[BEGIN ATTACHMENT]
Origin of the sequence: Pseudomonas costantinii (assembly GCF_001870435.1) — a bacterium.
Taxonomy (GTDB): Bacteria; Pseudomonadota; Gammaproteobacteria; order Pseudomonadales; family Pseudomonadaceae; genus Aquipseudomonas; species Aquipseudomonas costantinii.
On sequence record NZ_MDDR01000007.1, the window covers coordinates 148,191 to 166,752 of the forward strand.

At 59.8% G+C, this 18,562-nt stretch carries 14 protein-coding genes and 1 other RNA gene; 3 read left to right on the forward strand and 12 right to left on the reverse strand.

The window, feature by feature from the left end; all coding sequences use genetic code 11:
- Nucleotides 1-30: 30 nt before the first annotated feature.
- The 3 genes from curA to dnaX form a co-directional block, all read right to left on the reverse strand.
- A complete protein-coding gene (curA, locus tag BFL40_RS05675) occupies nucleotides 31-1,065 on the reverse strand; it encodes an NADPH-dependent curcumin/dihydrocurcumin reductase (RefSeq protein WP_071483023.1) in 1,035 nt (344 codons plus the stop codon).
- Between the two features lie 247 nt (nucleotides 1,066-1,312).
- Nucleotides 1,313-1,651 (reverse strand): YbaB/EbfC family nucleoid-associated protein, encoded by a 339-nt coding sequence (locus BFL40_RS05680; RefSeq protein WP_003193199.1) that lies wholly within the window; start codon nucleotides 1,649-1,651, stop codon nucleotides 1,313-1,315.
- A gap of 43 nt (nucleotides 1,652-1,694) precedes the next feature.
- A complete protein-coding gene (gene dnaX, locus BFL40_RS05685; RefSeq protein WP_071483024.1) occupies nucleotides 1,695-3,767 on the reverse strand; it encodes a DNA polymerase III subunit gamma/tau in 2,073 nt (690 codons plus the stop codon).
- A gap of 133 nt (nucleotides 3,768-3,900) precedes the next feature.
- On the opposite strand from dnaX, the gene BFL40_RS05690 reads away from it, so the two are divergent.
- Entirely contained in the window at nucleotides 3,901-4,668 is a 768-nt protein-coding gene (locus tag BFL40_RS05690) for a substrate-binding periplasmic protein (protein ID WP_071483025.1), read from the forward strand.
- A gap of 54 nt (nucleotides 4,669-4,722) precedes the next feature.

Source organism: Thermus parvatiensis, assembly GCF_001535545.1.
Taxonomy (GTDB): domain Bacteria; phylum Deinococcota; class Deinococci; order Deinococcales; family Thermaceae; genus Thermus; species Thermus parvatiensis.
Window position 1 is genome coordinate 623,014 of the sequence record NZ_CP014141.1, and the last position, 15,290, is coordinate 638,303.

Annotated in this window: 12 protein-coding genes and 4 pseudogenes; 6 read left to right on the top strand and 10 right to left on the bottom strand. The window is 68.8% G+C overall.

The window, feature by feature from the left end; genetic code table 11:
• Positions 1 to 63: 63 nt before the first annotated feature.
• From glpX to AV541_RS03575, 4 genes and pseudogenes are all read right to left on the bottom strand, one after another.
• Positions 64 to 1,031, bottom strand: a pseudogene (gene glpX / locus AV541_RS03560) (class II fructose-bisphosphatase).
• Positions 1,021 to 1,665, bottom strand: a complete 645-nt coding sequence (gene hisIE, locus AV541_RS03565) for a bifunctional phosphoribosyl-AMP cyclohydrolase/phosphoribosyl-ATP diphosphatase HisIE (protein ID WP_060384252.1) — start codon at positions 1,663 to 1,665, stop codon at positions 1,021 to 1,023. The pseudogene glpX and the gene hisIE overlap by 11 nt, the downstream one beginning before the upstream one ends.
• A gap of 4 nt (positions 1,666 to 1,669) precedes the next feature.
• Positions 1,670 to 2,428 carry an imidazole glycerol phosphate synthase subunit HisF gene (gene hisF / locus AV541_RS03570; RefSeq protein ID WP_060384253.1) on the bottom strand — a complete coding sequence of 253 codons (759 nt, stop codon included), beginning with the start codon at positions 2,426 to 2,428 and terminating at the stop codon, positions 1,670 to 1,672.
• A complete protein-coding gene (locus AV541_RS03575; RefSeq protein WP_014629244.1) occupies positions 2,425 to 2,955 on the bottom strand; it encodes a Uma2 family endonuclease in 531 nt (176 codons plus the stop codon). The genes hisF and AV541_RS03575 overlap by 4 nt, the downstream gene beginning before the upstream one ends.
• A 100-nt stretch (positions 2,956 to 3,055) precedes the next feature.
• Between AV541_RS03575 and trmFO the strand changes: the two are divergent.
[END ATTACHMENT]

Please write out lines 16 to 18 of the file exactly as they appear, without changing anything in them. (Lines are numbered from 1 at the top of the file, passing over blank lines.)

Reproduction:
- A gap of 54 nt (nucleotides 4,669-4,722) precedes the next feature.

Source organism: Thermus parvatiensis, assembly GCF_001535545.1.
Taxonomy (GTDB): domain Bacteria; phylum Deinococcota; class Deinococci; order Deinococcales; family Thermaceae; genus Thermus; species Thermus parvatiensis.